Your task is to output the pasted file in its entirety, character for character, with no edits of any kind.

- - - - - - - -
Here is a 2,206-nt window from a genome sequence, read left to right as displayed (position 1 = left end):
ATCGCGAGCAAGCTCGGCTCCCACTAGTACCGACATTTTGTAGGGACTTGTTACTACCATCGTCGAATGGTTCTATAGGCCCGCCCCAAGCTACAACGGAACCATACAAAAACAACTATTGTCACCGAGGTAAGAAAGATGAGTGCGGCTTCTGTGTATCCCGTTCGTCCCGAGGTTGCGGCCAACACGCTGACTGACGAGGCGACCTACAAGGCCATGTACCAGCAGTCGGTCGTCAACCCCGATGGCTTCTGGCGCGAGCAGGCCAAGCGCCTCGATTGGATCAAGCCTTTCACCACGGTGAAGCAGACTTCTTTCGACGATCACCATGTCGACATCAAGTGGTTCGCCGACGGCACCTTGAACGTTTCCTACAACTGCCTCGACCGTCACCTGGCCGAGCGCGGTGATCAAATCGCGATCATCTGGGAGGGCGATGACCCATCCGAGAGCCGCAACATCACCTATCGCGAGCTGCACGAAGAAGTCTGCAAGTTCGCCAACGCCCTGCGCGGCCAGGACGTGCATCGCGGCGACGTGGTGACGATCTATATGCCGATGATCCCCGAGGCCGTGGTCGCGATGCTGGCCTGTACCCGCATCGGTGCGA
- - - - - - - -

Here is a 2,206-nt window from a genome sequence, read left to right as displayed (position 1 = left end):
ATCGCGAGCAAGCTCGGCTCCCACTAGTACCGACATTTTGTAGGGACTTGTTACTACCATCGTCGAATGGTTCTATAGGCCCGCCCCAAGCTACAACGGAACCATACAAAAACAACTATTGTCACCGAGGTAAGAAAGATGAGTGCGGCTTCTGTGTATCCCGTTCGTCCCGAGGTTGCGGCCAACACGCTGACTGACGAGGCGACCTACAAGGCCATGTACCAGCAGTCGGTCGTCAACCCCGATGGCTTCTGGCGCGAGCAGGCCAAGCGCCTCGATTGGATCAAGCCTTTCACCACGGTGAAGCAGACTTCTTTCGACGATCACCATGTCGACATCAAGTGGTTCGCCGACGGCACCTTGAACGTTTCCTACAACTGCCTCGACCGTCACCTGGCCGAGCGCGGTGATCAAATCGCGATCATCTGGGAGGGCGATGACCCATCCGAGAGCCGCAACATCACCTATCGCGAGCTGCACGAAGAAGTCTGCAAGTTCGCCAACGCCCTGCGCGGCCAGGACGTGCATCGCGGCGACGTGGTGACGATCTATATGCCGATGATCCCCGAGGCCGTGGTCGCGATGCTGGCCTGTACCCGCATCGGTGCGA